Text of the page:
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Gesualdo: Death for Five Voices
Sixteenth-century composer, prince, and uxoricidal maniac Carlo Gesualdo is the subject of Werner Herzog's low-key 1995 TV documentary Gesualdo: Death for Five Voices. A favorite of later iconoclast composers like Richard Wagner and Igor Stravinsky, Gesualdo is regarded now as being centuries ahead of his peers. In his day, however, he was thought of as an incompetent rich-kid dilettante.
Herzog's approach to exploring the story of Gesualdo is loose and anecdotal. He talks to working class people who live near the ruins of Gesualdo's castle in Venosa, Italy, to see what bits and pieces they know about Gesualdo's biography. He also features (presumably staged) vignettes of people who come to the castle to either scare away evil spirits (as one man with a bagpipe attempts) or to commune with those spirits (as attempted by a wild-eyed, voluptuous opera singer with a portable stereo). Herzog goes to a nearby mental hospital, where a doctor claims to have two patients who believe they are Gesualdo, and his main task is keeping them from meeting each other. Herzog also visits a local chef to see if it's possible to recreate dishes from a 125-course feast that Gesualdo recorded in his diaries; the chef shows off some of the dishes he was able to re-do while his wife laments behind him that Gesualdo was insane and "a devil."
Of course, Gesualdo's reputation as a devil is owed not just to his weird taste in music and food: he is also notorious for ambushing his wife and her lover and then ending their lives in a gruesome fashion. Herzog does not attempt to illustrate or dramatize these events, instead allowing the descriptions put forth by his interview subjects to evoke an appropriate level of horror.
These discussions and vignettes are interwoven with live, intimate performances of Gesualdo's madrigals, which are indeed tonally opulent and strikingly arranged, a quality apparent even to a music theory neanderthal like yours truly.
While Death for Five Voices is not as well-developed or emotionally stirring as the other, better-known documentaries Herzog was making around this time, Little Dieter Needs to Fly and My Best Fiend, it maintains an idiosyncratic Herzog-iness (underlined by his chuckling voice-over translations in the English and German versions of the film [see below]) that will surely satisfy the filmmaker's fans.
Since it was created for German television, Death for Five Voices was shot on Super 16mm film and finished in SD video. This AVC-encoded 1080i 1.78:1 presentation has been upscaled from that SD master, offering a picture that is sometimes adequate but never up to the standards one typically expects from a Blu-ray. Close-ups and medium shots have decent detail, but everything goes to mush in the wide and extreme wide shots. The image seems to have been color-timed a little dark also, meaning there is typically no shadow detail and the blacks tend to crush.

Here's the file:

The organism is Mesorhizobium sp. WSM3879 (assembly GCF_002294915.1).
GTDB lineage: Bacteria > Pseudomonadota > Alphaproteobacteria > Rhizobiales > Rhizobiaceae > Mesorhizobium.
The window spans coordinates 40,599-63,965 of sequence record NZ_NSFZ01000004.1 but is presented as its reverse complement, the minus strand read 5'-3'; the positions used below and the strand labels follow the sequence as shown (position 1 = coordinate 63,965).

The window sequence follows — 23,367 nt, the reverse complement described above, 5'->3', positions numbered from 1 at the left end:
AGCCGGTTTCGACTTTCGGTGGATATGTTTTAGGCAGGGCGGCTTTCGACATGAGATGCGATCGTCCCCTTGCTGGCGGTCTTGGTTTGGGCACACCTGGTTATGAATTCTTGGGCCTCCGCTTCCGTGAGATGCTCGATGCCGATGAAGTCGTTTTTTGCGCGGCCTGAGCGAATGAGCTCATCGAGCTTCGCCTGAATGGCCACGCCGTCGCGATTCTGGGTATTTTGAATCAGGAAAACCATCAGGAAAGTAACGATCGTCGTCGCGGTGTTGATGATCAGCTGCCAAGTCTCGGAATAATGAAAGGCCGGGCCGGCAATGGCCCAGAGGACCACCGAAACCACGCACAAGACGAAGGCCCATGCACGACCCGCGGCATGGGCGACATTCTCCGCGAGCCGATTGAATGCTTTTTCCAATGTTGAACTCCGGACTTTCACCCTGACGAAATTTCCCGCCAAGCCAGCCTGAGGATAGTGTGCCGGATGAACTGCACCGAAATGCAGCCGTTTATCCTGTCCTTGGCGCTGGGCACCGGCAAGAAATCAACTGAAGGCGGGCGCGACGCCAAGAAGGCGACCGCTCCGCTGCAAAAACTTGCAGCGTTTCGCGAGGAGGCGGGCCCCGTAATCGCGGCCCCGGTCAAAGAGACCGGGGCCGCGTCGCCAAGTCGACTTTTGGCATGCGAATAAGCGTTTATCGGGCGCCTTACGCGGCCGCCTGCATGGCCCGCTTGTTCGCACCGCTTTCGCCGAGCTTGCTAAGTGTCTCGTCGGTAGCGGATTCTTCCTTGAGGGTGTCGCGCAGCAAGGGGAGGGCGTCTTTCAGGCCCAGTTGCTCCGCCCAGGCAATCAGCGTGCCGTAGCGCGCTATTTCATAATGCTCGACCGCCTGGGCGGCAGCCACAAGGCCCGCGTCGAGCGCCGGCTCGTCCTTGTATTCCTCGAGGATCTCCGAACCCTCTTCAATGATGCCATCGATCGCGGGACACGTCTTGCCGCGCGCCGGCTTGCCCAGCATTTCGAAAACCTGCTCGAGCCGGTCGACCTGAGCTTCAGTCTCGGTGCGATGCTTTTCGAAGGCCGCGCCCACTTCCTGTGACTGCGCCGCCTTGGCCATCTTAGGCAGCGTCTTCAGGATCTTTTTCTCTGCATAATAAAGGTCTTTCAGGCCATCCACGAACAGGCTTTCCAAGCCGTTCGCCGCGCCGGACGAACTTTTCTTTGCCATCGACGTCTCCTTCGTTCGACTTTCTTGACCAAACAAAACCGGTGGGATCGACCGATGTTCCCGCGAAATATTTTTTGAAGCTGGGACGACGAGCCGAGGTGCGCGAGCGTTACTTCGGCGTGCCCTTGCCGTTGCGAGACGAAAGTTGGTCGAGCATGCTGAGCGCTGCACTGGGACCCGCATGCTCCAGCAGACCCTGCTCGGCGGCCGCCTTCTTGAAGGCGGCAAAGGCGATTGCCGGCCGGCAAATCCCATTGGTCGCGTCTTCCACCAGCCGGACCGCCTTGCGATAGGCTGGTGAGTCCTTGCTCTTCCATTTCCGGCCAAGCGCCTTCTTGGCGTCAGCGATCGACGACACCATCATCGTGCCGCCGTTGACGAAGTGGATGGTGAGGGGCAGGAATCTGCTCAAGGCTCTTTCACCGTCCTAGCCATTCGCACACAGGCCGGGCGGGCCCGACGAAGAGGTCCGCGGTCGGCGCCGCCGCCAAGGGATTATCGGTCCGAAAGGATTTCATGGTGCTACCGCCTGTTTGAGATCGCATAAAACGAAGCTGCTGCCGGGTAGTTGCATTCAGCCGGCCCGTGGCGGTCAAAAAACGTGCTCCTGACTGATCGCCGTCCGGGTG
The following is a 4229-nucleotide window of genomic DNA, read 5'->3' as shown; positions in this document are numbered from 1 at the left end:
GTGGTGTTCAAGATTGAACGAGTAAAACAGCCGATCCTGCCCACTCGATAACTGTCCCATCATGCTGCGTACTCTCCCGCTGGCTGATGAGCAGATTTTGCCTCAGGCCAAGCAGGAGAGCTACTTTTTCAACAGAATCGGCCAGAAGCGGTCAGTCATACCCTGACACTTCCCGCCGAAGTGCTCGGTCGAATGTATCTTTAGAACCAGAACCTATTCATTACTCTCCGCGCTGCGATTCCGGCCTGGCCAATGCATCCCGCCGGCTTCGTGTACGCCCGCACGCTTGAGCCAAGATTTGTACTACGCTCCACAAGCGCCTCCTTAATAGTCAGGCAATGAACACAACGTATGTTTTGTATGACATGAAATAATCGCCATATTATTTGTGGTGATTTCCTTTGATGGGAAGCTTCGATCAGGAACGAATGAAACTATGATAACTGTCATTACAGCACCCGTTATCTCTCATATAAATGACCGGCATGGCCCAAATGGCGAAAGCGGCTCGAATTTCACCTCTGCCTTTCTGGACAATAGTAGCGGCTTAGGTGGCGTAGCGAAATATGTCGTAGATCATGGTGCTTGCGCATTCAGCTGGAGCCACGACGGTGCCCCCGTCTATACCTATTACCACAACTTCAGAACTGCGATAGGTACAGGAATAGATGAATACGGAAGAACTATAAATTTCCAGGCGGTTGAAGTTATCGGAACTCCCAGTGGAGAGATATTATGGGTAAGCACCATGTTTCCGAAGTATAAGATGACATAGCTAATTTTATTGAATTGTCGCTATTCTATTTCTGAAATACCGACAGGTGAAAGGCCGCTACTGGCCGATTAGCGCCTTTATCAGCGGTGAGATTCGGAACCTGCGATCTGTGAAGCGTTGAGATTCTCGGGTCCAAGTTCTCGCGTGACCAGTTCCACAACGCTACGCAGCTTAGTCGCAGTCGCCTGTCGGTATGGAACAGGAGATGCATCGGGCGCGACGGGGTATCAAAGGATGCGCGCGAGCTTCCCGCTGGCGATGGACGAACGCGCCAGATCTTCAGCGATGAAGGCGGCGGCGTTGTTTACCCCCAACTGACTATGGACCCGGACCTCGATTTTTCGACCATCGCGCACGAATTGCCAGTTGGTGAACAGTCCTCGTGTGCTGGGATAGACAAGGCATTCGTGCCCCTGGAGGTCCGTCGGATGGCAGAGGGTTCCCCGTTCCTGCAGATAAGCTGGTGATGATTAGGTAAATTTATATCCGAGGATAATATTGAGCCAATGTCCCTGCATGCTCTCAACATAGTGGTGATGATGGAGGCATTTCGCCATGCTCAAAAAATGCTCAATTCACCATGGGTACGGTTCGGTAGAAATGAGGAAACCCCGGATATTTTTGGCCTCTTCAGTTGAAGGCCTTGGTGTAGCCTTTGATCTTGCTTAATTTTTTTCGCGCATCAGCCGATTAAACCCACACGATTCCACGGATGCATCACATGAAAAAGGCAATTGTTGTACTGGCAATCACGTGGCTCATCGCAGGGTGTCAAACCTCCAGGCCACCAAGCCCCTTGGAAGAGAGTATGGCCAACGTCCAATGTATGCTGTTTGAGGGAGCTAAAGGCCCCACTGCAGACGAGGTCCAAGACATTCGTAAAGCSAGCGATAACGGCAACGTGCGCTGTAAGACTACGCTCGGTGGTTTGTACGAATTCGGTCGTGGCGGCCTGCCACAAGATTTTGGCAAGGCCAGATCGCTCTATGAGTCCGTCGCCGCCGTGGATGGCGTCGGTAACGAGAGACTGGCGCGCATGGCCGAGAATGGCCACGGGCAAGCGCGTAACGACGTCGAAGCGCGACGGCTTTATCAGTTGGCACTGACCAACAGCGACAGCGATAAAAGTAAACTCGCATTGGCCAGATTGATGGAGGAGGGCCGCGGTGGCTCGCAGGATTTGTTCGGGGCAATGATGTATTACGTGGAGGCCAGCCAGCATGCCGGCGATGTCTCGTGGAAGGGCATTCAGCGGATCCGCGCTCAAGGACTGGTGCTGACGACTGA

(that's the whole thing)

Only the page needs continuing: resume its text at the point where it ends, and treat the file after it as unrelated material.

The LPCM 2.0 stereo audio options seem to be the reason that this title has been offered as a Blu-ray, and I must begrudgingly admit that the lossless mixes here are rich and satisfying enough that it was probably worth the effort. There is no damage or hiss, and a fair amount of directionally specific placement of sounds within the mix. The disc offers three language options: English, which features Herzog narrating over the Italian sections in English; German, which features Herzog narrating over all the dialogue in German; and "Italian," which is just the unaugmented original audio, including unsubtitled passages in English. This Herzog-free track also plays when you select the French or Spanish subtitles options.
None. The packaging refers to audio commentaries by Herzog in English and German, but this just seems like someone at Arthaus Musik misunderstood the nature of the English and German language options provided with the main program.
I have shaken my fist and shouted to the heavens before about Blu-ray releases that were just price-inflated standard-definition releases in disguise. My reaction is not quite so harsh for this particular release, because I do actually think the lossless audio is a big plus, even if the video is just upscaled SD. Also, the MSRP for the Blu-ray appears to be identical to the DVD, so it's not a meritless price gouge. As for the film, it is an engaging (if lightweight) fan letter from madman filmmaker Werner Herzog to madman composer Carlo Gesualdo that will certainly be of interest to their respective fans. Recommended.
Justin Remer is a filmmaker, oddball musician, and frequent wearer of beards. His new single, Don't Depend on Me, is now available to stream or download on Bandcamp, Spotify, Amazon, Apple, and wherever else fine music is enjoyed.